Tag Archives: Lawsuit

Michael Argenyi, a medical student at Creighton University in Omaha,  has filed a lawsuit against the school for not providing transcribers and interpreters.  Argenyi took out more than $110,000 in loans to pay for transcribers and interpreters during his first two years of medical school.  Then he left during the third year of medical school […]

A deaf man in California tried to communicate with AccountNow via e-mail.  He had recently become deaf due to a stroke.  The company insisted on communicating with him via telephone, and he was unable to use the phone.  Richard Halaviais, who had difficulty with paying his medical bills due to not being able to get […]

According to a lawsuit against some state agencies, Deaf and hard-of-hearing state employees have had lack of access and have faced discrimination.  The lawsuit against state agencies was filed last Friday by Joshua Konecky in the San Francisco Superior Court.  Mr. Konecky is seeking other state employees who want to get involved with this class action lawsuit.

The New York Times The Bloomberg administration has asked a federal court to clear the way for a plan to eliminate 15,000 emergency-help boxes on New York streets, setting aside concerns that it might discriminate against deaf residents.

Former Viable employees claim they are owed back wages Gazette (Maryland) by Kevin James Shay | Staff Writer As a trial in the federal criminal fraud case involving John T.C. Yeh and Joseph Yeh, executives with Rockville deaf services company Viable,

Deaf patients sue Jacksonville hospital over lack of interpreters

Seven hearing-impaired patients say Baptist Health violated the Americans with Disabilities Act.

Broccoli

Broccoli. Used to like it as a kid. Then one day I ate it and threw-up later that night. Haven’t touched it since. We’re talking 19 years of no broccoli. That’ too bad considering it’s one of the best vegetables out there – packed with nutrients, fiber, and cancer-fighting antioxidants.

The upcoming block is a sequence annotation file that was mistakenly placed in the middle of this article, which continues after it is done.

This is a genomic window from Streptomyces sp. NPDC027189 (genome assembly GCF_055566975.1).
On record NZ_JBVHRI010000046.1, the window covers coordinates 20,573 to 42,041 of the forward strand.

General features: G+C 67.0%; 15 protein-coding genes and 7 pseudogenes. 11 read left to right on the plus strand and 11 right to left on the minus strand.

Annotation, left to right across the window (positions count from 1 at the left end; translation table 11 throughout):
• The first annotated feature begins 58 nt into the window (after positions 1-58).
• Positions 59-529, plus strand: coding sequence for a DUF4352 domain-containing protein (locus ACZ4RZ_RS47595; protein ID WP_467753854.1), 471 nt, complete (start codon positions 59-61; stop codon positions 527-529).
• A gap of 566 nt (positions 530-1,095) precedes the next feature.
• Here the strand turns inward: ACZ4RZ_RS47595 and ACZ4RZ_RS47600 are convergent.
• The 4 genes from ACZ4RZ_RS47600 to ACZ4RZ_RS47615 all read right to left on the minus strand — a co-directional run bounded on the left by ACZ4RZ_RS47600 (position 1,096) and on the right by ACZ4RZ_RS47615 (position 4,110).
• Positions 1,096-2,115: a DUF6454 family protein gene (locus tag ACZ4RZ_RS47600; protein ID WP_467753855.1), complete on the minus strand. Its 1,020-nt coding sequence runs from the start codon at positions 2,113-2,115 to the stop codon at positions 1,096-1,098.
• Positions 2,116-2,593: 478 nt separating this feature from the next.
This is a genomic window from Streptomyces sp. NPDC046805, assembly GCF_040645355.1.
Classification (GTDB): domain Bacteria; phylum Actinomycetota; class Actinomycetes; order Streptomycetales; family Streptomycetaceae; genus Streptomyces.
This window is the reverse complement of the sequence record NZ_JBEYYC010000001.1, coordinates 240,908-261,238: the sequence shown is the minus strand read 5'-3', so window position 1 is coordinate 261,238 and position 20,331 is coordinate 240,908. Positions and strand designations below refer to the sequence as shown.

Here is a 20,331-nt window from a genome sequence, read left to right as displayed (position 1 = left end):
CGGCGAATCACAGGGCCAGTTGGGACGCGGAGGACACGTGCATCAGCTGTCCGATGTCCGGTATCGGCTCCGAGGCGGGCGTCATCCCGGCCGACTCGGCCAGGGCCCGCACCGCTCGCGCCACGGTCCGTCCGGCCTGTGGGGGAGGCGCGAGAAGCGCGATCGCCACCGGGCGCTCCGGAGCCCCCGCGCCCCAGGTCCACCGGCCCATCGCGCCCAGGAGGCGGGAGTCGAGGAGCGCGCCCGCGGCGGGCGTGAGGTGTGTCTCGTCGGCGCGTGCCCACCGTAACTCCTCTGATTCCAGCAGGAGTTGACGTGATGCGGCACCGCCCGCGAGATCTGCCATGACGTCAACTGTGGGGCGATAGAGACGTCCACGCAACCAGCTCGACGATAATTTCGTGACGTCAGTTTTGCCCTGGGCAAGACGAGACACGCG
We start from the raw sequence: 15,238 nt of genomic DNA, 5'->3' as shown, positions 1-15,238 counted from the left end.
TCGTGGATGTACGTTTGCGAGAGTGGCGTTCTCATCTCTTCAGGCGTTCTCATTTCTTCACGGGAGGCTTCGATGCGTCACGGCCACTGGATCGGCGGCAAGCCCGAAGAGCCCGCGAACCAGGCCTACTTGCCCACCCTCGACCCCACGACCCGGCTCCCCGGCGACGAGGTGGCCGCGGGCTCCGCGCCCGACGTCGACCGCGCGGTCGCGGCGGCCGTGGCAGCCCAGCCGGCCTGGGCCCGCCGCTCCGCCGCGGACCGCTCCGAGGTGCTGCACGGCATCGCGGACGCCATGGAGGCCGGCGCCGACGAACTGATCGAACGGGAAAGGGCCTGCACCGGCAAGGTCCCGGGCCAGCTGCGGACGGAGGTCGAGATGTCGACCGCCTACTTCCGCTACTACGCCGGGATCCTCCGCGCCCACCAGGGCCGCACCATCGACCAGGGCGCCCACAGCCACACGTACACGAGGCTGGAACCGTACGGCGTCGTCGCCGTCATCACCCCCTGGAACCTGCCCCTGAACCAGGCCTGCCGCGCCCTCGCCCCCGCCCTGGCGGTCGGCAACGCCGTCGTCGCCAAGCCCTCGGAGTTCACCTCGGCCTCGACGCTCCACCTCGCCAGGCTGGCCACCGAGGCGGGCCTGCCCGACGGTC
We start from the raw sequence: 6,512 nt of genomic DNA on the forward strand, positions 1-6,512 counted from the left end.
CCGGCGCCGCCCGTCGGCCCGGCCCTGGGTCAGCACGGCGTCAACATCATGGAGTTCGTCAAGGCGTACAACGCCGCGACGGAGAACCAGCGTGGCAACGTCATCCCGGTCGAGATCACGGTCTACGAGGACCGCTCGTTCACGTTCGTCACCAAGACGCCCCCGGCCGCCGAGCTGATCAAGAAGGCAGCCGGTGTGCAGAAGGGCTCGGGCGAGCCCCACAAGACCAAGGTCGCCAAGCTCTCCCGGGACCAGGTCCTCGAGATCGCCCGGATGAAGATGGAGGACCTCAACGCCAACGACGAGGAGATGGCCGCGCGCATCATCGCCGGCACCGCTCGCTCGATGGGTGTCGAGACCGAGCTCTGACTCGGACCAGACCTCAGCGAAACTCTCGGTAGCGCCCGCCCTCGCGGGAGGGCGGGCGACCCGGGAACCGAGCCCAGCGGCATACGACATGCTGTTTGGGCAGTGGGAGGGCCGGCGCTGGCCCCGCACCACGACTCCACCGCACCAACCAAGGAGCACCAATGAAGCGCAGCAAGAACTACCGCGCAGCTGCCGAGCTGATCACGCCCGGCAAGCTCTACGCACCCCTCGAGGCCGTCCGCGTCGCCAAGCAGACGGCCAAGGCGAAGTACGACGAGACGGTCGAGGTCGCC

As I continue to adjust my eating habits, I am always looking for new ways to add vegetables into my diet. Broccoli is one vegetable my husband loves, so I usually steam a little bit for him and make something different for myself – spinach, green beans, whatever. But the other night I was boiling some Barilla whole grain pasta. I drained the noodles and poured some organic pasta sauce over the top.

As I was scooping out the broccoli for my husband’s plate, I decided to mix some of the florets in with the pasta and red sauce. Yum. I love broccoli again. But only this way. I’m the same way with asparagus. Can’t really stand the stuff plain (unless of course it’s picked fresh from my own garden), but I will eat it in an omelet. Go figure. Š

Healing Waters

I sink into the water.

Outside, at the hot springs, the air is cool and river still. It smells like sulfur, but after a few minutes I don’t notice. I’m simply lost in the “healing waters.” That’s what they are called because supposedly the minerals in the hot springs help with a number of ailments. Personally, I enjoy the way the heat releases the tension in my body. I especially like soaking my feet – they cramp easily. I also like the heat around the middle of my body – a source of pain between a miscarriage, a surgery, and fertility frustrations over the past 12 months.

I lean back against the stone wall of the bath and watch.

There is a man standing under a waterfall. The water thuds against his back. What is he healing? Tight shoulders? Work stress? Or something deeper . . . the loss of a family member or friend?

In another pool there is a woman with her eyes closed. Maybe she is washing away the pain of divorce. Or abuse. Or a dog named Marley.

I don’t know. I’m just guessing. But when I start thinking about all the different types of “loss” people deal with, it’s clear we all need healing. One of the professors at the university I attended in Southern California just lost his house in the fires. One of my friends just gave birth, a joyful event . . . and a loss of personal time.